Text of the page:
BRYG. TUKANALIPAO, MAMASAPANO, MAGUINDANAO — For about two hours, more than 200 residents, mostly women clad in Tundong (Muslim headdress), sat and listened as a speaker explained to them the salient provisions of the Bangsamoro Organic Law (BOL).
A majority of them were mothers with children in tow. Some were nursing small babies, while others were leafing through reading materials. The elder ones exchanged views in the vernacular in hushed tones.
There were also young students from a nearby Madrassah (Muslim school) who were part of the huge crowd gathered at the barangay gymnasium. They, too, knew that something important was taking place.
Regardless of their personal motivations in attending the event, all of them had one thing in common: they wanted to learn how the BOL can help improve their well-being and bring long-lasting peace to their community.
The women of Mamasapano have been witness to the ravages of war. Three years ago, the village was the sight of an armed encounter between members of the Philippine National Police’s Special Action Force and Moro Islamic Liberation Front (MILF).
Although that fateful day will forever be etched in the memory of residents, they have learned to move on and are now in the process of healing and rebuilding their lives.
The Multi-Stakeholder Forum on RA 11054 or the BOL, organized by the Office of the Presidential Adviser on the Peace Process (OPAPP), became an opportunity for the people to understand how the law will help prevent the recurrence of armed clashes in the area and across Mindanao.
In his presentation during the forum, Romeo Saliga, commissioner of the Bangsamoro Transition Commission (BTC), said the BOL recognizes the struggle of the Bangsamoro people to assert their identity within the region.
“This is not an ordinary law. The BOL aims to finally put an end to the armed conflict in Mindanao,” he said.
Saliga explained that the law has three major objectives: establish the Bangsamoro entity which shall be called the Bangsamoro Autonomous Region in Muslim Mindanao (BARMM), set up the governance structure, and provide people with meaningful self-governance.
Saliga also emphasized that the law will not impose a cultural, religious, or political identify among those residing in the region.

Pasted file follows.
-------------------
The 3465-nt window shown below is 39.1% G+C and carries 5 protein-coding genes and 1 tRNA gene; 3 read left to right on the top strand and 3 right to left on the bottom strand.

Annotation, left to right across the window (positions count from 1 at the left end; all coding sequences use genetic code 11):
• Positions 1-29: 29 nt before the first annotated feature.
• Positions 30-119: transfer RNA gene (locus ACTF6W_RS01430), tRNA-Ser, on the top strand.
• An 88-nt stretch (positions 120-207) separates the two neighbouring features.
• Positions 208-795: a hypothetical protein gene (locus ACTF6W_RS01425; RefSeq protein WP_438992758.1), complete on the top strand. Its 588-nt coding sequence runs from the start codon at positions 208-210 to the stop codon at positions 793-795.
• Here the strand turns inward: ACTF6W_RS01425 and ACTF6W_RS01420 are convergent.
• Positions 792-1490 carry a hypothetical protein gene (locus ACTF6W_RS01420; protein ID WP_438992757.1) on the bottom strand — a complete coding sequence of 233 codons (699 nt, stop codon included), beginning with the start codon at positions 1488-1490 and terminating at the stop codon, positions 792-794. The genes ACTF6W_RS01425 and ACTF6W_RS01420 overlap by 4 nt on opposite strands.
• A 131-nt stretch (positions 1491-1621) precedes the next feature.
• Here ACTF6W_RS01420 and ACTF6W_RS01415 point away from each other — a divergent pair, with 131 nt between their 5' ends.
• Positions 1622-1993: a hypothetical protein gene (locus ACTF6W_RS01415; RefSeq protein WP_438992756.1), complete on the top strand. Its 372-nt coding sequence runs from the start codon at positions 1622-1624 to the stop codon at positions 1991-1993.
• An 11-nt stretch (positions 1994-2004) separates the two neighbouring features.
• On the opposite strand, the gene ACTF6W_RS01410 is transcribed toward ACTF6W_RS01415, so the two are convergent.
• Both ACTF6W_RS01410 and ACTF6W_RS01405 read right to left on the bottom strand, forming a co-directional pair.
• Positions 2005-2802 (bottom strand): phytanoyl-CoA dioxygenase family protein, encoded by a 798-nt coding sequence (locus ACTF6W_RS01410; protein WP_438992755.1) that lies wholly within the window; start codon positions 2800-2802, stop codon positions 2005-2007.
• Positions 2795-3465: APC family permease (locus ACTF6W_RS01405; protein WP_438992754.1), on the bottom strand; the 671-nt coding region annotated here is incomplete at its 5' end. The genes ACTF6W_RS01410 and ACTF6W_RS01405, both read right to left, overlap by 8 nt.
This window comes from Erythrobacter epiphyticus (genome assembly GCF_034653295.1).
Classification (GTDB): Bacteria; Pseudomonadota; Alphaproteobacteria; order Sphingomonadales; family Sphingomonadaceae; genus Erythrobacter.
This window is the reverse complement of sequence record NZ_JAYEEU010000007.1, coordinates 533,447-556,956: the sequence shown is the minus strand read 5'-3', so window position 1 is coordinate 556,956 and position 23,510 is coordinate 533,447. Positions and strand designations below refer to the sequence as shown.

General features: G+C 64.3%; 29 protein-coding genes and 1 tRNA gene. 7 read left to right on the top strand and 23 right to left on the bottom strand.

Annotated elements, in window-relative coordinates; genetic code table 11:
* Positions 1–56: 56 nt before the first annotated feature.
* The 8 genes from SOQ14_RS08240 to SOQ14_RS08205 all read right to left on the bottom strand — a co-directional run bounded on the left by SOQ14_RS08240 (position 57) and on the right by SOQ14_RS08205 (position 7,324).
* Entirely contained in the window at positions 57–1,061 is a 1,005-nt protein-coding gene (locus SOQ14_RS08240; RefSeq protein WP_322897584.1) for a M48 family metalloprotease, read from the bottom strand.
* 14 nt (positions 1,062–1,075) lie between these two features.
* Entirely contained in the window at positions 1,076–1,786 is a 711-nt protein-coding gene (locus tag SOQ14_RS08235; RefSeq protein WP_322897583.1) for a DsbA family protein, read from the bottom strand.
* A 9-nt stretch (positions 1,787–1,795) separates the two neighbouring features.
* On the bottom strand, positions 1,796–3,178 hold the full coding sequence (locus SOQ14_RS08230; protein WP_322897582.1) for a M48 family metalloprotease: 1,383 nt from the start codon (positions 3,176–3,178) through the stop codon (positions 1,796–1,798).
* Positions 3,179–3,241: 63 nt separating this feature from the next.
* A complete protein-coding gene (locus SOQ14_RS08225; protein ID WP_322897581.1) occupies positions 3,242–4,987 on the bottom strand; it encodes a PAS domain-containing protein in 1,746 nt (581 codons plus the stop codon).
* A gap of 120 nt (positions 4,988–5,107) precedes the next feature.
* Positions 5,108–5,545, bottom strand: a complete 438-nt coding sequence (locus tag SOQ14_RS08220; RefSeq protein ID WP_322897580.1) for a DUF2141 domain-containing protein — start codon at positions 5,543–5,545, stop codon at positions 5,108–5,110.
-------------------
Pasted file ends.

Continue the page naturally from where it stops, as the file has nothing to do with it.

The law, he stressed, is inclusive and gives due recognition to the rights of non-Moro residents such as indigenous peoples (IPs) and Christians.
According to Saliga, a Transitional Justice System will also be put in place in order to address the legitimate grievances of the Bangsamoro people.
Specifically, he said those affected by unjust dispossession of territorial and proprietary rights or customary land tenure shall be provided with adequate reparation.
This reparation, Saliga said, may include just compensation and relocation, which may be availed of by those who have been affected by armed conflict.
For Zuhnea Kudos, 46, the multi-stakeholder forum was an eye-opener.
“Malaking tulong ang forum na ito sa amin (This forum has been a big help to us),” Kudos said, adding she will echo what she had learned from the gathering and help campaign for the BOL’s ratification to be held on January 21, 2018 in the proposed core territory.
On the other hand, the plebiscite for Lanao del Norte, North Cotabato and areas whose petition for inclusion will be granted by the COMELEC, is scheduled on February 6, 2019.
“Gusto namin ng kapayapaan. Lahat kami dito sa Mamasapano boboto ng yes (We want peace. All of us here in Mamasapano will vote for yes,” she said.
Kalid Ladsak, 64, believes the landmark measure will help strengthen their cultural identity as a people.
“Dahil isa akong Bangsamoro, tutulong akong mangampanya ng yes (Because I am a Bangsamoro, I will help campaign for the yes vote),” Ladsak said.
“Mas maganda pag may BOL. Magkakaroon na ng tunay na kapayapaan at kaunlaran dito sa amin (It is better to have the BOL. There will be genuine peace and development here in our community),” he said. ###